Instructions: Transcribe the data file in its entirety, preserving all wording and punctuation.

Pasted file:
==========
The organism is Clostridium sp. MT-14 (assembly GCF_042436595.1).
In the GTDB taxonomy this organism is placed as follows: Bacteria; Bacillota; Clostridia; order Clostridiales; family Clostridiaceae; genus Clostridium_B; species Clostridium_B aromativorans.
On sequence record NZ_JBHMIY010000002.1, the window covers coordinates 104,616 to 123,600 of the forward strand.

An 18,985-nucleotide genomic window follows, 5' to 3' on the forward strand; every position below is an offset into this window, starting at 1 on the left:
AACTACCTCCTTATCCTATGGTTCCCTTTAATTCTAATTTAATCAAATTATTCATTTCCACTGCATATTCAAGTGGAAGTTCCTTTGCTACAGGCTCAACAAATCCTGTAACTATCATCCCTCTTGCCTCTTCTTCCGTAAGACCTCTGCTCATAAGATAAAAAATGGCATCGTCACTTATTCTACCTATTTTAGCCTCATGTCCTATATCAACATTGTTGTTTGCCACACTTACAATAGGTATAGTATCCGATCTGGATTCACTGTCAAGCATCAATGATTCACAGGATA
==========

The organism is Clostridium sp. MT-14 (assembly GCF_042436595.1).
In the GTDB taxonomy this organism is placed as follows: Bacteria; Bacillota; Clostridia; order Clostridiales; family Clostridiaceae; genus Clostridium_B; species Clostridium_B aromativorans.
On sequence record NZ_JBHMIY010000002.1, the window covers coordinates 104,616 to 123,600 of the forward strand.

An 18,985-nucleotide genomic window follows, 5' to 3' on the forward strand; every position below is an offset into this window, starting at 1 on the left:
AACTACCTCCTTATCCTATGGTTCCCTTTAATTCTAATTTAATCAAATTATTCATTTCCACTGCATATTCAAGTGGAAGTTCCTTTGCTACAGGCTCAACAAATCCTGTAACTATCATCCCTCTTGCCTCTTCTTCCGTAAGACCTCTGCTCATAAGATAAAAAATGGCATCGTCACTTATTCTACCTATTTTAGCCTCATGTCCTATATCAACATTGTTGTTTGCCACACTTACAATAGGTATAGTATCCGATCTGGATTCACTGTCAAGCATCAATGATTCACAGGATA